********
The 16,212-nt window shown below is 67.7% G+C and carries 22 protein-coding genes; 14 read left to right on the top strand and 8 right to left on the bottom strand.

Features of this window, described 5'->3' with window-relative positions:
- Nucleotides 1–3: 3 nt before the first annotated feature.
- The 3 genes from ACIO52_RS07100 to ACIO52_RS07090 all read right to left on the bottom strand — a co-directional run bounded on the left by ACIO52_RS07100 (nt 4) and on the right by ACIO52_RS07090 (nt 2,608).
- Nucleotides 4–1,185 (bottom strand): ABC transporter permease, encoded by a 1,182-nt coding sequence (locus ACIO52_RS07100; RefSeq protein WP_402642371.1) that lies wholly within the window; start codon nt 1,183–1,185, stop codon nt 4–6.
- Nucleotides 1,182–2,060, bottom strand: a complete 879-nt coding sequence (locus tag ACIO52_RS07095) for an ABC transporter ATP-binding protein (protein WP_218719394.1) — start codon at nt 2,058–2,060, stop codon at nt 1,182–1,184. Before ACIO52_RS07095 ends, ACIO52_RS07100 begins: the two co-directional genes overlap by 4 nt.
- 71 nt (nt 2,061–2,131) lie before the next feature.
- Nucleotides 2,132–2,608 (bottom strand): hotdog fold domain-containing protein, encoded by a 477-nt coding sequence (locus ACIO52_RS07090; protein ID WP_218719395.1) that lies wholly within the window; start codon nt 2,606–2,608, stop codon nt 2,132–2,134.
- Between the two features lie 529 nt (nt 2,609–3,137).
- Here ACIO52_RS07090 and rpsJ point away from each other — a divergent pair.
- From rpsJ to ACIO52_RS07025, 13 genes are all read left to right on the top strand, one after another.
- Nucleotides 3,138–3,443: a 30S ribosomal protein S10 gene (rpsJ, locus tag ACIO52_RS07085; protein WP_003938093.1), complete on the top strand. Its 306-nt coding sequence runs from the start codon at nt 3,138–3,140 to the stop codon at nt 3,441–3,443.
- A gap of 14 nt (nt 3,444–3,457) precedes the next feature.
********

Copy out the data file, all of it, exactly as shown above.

The 16,212-nt window shown below is 67.7% G+C and carries 22 protein-coding genes; 14 read left to right on the top strand and 8 right to left on the bottom strand.

Features of this window, described 5'->3' with window-relative positions:
- Nucleotides 1–3: 3 nt before the first annotated feature.
- The 3 genes from ACIO52_RS07100 to ACIO52_RS07090 all read right to left on the bottom strand — a co-directional run bounded on the left by ACIO52_RS07100 (nt 4) and on the right by ACIO52_RS07090 (nt 2,608).
- Nucleotides 4–1,185 (bottom strand): ABC transporter permease, encoded by a 1,182-nt coding sequence (locus ACIO52_RS07100; RefSeq protein WP_402642371.1) that lies wholly within the window; start codon nt 1,183–1,185, stop codon nt 4–6.
- Nucleotides 1,182–2,060, bottom strand: a complete 879-nt coding sequence (locus tag ACIO52_RS07095) for an ABC transporter ATP-binding protein (protein WP_218719394.1) — start codon at nt 2,058–2,060, stop codon at nt 1,182–1,184. Before ACIO52_RS07095 ends, ACIO52_RS07100 begins: the two co-directional genes overlap by 4 nt.
- 71 nt (nt 2,061–2,131) lie before the next feature.
- Nucleotides 2,132–2,608 (bottom strand): hotdog fold domain-containing protein, encoded by a 477-nt coding sequence (locus ACIO52_RS07090; protein ID WP_218719395.1) that lies wholly within the window; start codon nt 2,606–2,608, stop codon nt 2,132–2,134.
- Between the two features lie 529 nt (nt 2,609–3,137).
- Here ACIO52_RS07090 and rpsJ point away from each other — a divergent pair.
- From rpsJ to ACIO52_RS07025, 13 genes are all read left to right on the top strand, one after another.
- Nucleotides 3,138–3,443: a 30S ribosomal protein S10 gene (rpsJ, locus tag ACIO52_RS07085; protein WP_003938093.1), complete on the top strand. Its 306-nt coding sequence runs from the start codon at nt 3,138–3,140 to the stop codon at nt 3,441–3,443.
- A gap of 14 nt (nt 3,444–3,457) precedes the next feature.